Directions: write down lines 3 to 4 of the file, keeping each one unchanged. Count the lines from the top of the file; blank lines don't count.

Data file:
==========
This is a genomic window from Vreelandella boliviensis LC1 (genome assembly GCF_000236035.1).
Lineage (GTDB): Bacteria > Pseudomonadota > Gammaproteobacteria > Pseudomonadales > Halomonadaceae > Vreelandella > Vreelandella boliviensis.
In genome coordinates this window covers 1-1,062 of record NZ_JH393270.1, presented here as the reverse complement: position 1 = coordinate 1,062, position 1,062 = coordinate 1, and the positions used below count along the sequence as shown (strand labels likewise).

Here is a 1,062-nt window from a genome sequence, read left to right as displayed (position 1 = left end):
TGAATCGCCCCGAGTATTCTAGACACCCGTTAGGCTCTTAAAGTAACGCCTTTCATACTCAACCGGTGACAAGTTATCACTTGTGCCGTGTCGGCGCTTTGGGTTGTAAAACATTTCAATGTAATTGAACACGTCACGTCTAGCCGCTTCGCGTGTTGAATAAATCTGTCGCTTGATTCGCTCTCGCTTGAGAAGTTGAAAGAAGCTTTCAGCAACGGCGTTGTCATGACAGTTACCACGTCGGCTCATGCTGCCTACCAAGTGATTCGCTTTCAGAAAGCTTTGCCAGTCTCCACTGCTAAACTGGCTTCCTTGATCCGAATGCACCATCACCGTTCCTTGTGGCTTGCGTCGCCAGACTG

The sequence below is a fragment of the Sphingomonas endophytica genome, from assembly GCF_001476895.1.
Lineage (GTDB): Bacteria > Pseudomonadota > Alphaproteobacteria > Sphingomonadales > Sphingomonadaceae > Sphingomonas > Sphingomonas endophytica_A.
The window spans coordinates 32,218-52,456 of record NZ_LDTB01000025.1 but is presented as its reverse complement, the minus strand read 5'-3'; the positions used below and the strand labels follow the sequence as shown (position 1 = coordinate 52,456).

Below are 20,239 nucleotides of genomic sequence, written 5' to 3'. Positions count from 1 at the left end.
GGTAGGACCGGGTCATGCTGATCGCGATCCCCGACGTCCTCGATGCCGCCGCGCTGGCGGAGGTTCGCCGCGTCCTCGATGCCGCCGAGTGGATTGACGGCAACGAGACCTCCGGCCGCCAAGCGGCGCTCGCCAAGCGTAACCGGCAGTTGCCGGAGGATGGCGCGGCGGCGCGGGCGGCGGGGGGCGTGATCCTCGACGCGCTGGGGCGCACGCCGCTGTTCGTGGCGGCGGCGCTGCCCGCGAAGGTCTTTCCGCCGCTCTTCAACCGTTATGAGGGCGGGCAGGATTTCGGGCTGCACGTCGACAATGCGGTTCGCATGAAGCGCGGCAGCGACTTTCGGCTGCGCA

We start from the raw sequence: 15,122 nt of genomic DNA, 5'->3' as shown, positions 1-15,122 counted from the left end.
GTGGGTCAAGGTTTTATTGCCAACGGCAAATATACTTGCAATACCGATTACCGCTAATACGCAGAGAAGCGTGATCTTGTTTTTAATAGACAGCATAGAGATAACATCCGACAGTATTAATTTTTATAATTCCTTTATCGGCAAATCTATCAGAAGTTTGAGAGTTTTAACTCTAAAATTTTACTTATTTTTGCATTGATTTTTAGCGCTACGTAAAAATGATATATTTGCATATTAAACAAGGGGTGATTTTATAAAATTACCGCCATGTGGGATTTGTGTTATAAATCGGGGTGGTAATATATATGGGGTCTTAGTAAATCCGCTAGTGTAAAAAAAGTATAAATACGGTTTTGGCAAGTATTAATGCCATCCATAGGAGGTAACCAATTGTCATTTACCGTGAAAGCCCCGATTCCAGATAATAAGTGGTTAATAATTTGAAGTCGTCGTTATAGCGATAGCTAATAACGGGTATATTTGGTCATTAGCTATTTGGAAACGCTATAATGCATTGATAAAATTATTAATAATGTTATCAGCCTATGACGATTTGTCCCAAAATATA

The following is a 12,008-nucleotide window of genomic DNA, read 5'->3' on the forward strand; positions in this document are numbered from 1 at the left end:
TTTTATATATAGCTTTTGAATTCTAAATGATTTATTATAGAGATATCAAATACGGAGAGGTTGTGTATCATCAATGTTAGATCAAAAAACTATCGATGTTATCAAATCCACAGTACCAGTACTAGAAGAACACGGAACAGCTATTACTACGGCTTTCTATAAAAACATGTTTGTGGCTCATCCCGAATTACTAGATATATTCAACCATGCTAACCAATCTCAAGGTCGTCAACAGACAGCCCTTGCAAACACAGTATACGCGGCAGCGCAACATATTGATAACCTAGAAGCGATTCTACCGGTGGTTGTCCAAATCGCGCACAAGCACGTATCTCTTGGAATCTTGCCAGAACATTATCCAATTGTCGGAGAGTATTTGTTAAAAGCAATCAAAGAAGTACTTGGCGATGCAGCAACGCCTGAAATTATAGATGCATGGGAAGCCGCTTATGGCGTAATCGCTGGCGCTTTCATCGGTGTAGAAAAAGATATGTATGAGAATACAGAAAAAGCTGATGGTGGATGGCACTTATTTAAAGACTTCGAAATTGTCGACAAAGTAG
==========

In genome coordinates this window covers 1-1,062 of record NZ_JH393270.1, presented here as the reverse complement: position 1 = coordinate 1,062, position 1,062 = coordinate 1, and the positions used below count along the sequence as shown (strand labels likewise).

Here is a 1,062-nt window from a genome sequence, read left to right as displayed (position 1 = left end):